DCentric » Black Broadway http://dcentric.wamu.org Race, Class, The District. Wed, 16 May 2012 20:20:35 +0000 en hourly 1 http://wordpress.org/?v=3.2.1 Copyright © WAMU A Look Back: Lincoln Theatre and Black Broadway http://dcentric.wamu.org/2011/10/a-look-back-lincoln-theatre-and-black-broadway/ http://dcentric.wamu.org/2011/10/a-look-back-lincoln-theatre-and-black-broadway/#comments Fri, 14 Oct 2011 12:00:45 +0000 Elahe Izadi http://dcentric.wamu.org/?p=11445 Continue reading ]]> By Mary-Alice Farina

The Lincoln Theatre is approaching its 90th anniversary as a cultural beacon of the U Street district. But impending closure threatens to break an important chain in D.C. history.

The theater opened in 1922 at 12th and U Streets, at the height of the racial ghettoization of D.C. Although the District outlawed Jim Crow laws in 1917, segregation became a reality in D.C. Racially restrictive housing covenants and Depression-era laws ended up restricting housing and services to non-whites in certain neighborhoods.

618nl0010383-01bp.tif Atermath of 1968 race riots. Poster for Cab Calloway performance at the Lincoln Theatre's ballroom.

In the face of this, U Street evolved into Black Broadway, an inimitable nexus of businesses, civil institutions, entertainment venues and homes. The area first experienced a boom after the Civil War, as thousands of new residents moved from the south. Between 1900 and 1948, U Street proved a vital epicenter for those suffering under the legacy of slavery.

The Lincoln Theatre was a luminous cornerstone in the grim shadow of segregation, a place where those ostracized by much of the country had a bright future. Tennis star Arthur Ashe recalled the 1940s on U Street: “The cream of black society and everybody else passed through there… You always had the sense that something big was about to happen.” As Teresa Wiltz put it in her evocative 2006 Washington Post article, “With U Street, black D.C. could lay claim to a world that was, to borrow a phrase of the hip-hop generation, ‘for us, by us.’”

The theater was one of a number of such venues built in D.C. by two ill-fated white entrepreneurs. The Lincoln thrived when it opened, first as a first-run silent film and vaudeville house, then in 1927, when it became a luxurious cinema venue with a ballroom downstairs. Proprietor Abe Lichtman brought huge names to the theater including Count Basie, Eleanor Roosevelt and Bess Truman, which eventually paved the way for the likes of Duke Ellington, Pearl Bailey, Louis Armstrong, Lionel Hampton, Ella Fitzgerald, Cab Calloway, Billie Holiday and Sarah Vaughn.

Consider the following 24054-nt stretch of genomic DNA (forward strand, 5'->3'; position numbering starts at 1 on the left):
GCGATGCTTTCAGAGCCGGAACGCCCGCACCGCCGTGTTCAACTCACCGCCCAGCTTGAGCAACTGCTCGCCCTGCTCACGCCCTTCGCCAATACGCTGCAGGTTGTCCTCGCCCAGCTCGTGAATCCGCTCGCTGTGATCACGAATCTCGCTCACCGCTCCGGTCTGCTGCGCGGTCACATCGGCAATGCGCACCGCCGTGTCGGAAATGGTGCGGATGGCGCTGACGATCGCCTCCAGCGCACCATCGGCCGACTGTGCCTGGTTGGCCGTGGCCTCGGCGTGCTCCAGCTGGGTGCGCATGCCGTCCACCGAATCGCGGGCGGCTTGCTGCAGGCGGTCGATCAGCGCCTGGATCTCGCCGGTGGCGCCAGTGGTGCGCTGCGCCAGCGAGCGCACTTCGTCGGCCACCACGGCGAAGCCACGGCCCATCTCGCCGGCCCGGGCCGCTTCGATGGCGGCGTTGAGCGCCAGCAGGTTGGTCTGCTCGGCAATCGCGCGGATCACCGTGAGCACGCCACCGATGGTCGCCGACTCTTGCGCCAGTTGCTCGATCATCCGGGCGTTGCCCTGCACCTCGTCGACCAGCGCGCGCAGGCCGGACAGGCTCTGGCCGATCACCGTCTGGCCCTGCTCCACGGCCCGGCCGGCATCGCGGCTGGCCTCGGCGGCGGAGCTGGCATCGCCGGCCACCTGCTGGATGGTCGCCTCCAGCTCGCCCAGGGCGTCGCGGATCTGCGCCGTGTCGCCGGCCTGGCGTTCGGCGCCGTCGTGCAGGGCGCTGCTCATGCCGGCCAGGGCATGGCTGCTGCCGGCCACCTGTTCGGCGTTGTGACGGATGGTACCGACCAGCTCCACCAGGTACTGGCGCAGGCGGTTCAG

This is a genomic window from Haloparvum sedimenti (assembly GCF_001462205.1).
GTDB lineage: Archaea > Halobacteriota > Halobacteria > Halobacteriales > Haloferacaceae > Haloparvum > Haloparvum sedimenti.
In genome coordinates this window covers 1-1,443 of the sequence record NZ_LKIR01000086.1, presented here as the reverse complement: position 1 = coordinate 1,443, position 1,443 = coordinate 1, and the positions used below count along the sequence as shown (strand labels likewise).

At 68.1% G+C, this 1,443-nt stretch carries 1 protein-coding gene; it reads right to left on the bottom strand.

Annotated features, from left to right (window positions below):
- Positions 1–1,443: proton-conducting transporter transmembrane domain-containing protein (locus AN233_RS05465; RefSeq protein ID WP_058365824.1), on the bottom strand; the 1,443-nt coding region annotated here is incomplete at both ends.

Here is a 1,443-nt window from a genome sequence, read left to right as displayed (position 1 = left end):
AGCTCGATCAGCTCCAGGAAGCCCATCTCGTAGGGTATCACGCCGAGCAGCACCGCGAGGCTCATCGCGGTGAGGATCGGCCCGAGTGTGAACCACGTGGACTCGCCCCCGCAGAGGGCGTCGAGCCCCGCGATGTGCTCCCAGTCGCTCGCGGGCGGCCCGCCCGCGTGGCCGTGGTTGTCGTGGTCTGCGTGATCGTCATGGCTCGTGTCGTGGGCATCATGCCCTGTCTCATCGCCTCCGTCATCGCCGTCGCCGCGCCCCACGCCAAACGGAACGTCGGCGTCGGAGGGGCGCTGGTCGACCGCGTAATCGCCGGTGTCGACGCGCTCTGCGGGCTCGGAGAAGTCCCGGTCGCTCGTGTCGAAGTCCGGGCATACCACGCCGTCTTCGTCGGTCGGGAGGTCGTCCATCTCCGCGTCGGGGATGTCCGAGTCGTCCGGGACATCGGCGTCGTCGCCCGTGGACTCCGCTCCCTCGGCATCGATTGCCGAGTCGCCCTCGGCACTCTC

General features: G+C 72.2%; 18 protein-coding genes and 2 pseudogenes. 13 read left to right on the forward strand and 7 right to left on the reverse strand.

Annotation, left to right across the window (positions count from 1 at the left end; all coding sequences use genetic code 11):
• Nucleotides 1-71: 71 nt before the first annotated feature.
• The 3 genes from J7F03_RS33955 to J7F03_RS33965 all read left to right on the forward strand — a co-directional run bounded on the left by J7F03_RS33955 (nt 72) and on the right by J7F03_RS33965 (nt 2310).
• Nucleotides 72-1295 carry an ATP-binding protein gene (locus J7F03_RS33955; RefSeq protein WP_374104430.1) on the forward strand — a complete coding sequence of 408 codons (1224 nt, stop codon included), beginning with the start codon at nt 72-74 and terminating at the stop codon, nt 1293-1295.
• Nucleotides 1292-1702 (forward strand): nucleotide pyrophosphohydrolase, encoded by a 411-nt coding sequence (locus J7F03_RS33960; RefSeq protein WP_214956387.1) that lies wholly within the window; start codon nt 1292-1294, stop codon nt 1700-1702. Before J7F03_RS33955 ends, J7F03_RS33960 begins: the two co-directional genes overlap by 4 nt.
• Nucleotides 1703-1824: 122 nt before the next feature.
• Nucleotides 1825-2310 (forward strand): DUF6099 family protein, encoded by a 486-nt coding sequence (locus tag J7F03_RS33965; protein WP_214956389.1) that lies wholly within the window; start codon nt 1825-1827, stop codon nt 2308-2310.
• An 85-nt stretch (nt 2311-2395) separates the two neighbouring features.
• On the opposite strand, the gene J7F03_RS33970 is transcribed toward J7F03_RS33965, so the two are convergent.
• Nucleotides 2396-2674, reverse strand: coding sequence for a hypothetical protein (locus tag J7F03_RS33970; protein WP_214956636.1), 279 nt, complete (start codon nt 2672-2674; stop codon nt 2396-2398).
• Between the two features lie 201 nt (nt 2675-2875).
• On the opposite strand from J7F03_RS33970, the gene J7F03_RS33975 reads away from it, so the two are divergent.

For forty years the Lincoln reigned as an institution of U Street nightlife. That changed on April 4, 1968, the day of Martin Luther King, Jr.’s assassination. As the devastating news spread, crowds formed on the streets of downtown D.C., with outrage and sadness gradually twisting into violence and rioting. D.C.’s landscape would be radically altered for the next 30 years a result of the damage from the riots. U Street businesses were hit hard and wealthy and middle class people fled to the suburbs. Likewise, the Lincoln fell into disrepair and disuse, finally shutting its doors in 1981.

Then in 1989, the theater received $4 million in federal money toward its $9 million restoration. The Lincoln reopened in 1994, marking a turning point for the Columbia Heights, Shaw and U Street districts, which have undergone revitalization in recent years. These areas were back in business, with the Lincoln once again at the forefront.

But the Lincoln has been plagued by financial woes in recent years. It almost closed due to low funds in 2007, the year it became a historic landmark and property of the city. The city gave it $1.5 million for capital improvements to fix the roof and plumbing. But it once again faces closure. Without at a boost of at least $500,000, the theater will close by the end of the year.

Mary-Alice Farina is a writer for 365DC. Read her in-depth Lincoln Theatre history here and follow her on twitter at @mafalicious.

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Lincoln Theatre, Fixture of Black Broadway, To Close http://dcentric.wamu.org/2011/09/lincoln-theatre-fixture-of-black-broadway-to-close/ http://dcentric.wamu.org/2011/09/lincoln-theatre-fixture-of-black-broadway-to-close/#comments Wed, 28 Sep 2011 16:28:37 +0000 Elahe Izadi http://dcentric.wamu.org/?p=11016 Continue reading ]]>

Wally Gobetz / Flickr

We have an update on this story here.

Lincoln Theatre, which was a U Street landmark since the corridor was known as “Black Broadway,” may close next week because it’s run out of money, DCist is reporting:

Earlier this year, Councilmember Vincent Orange (D-At-Large) and [Councilmember Jim] Graham, who sits on the theater’s Board of Directors, were able to secure $500,000 in funding for the Lincoln during budget negotiations. However, that money will not be allocated until the next fiscal year. [Mayor] Gray responded to Graham’s news by stating that the city couldn’t “pour money in” to the theater, which he described as having a business model that was “not sustainable.”

In its heyday, Lincoln Theatre regularly featured Duke Ellington, Billie Holiday and Louis Armstrong. It eventually added movie screens, offering entertainment options to African Americans at a time of segregation. The theater fell into disrepair after the 1968 riots, but reopened in the 1990s with federal, local and private financial support. Since then, the theater has hosted a diversity of performances while U Street experienced gentrification and rapidly increasing property values. But in recent years, the Lincoln Theatre has struggled to keep its doors open as money dwindled.

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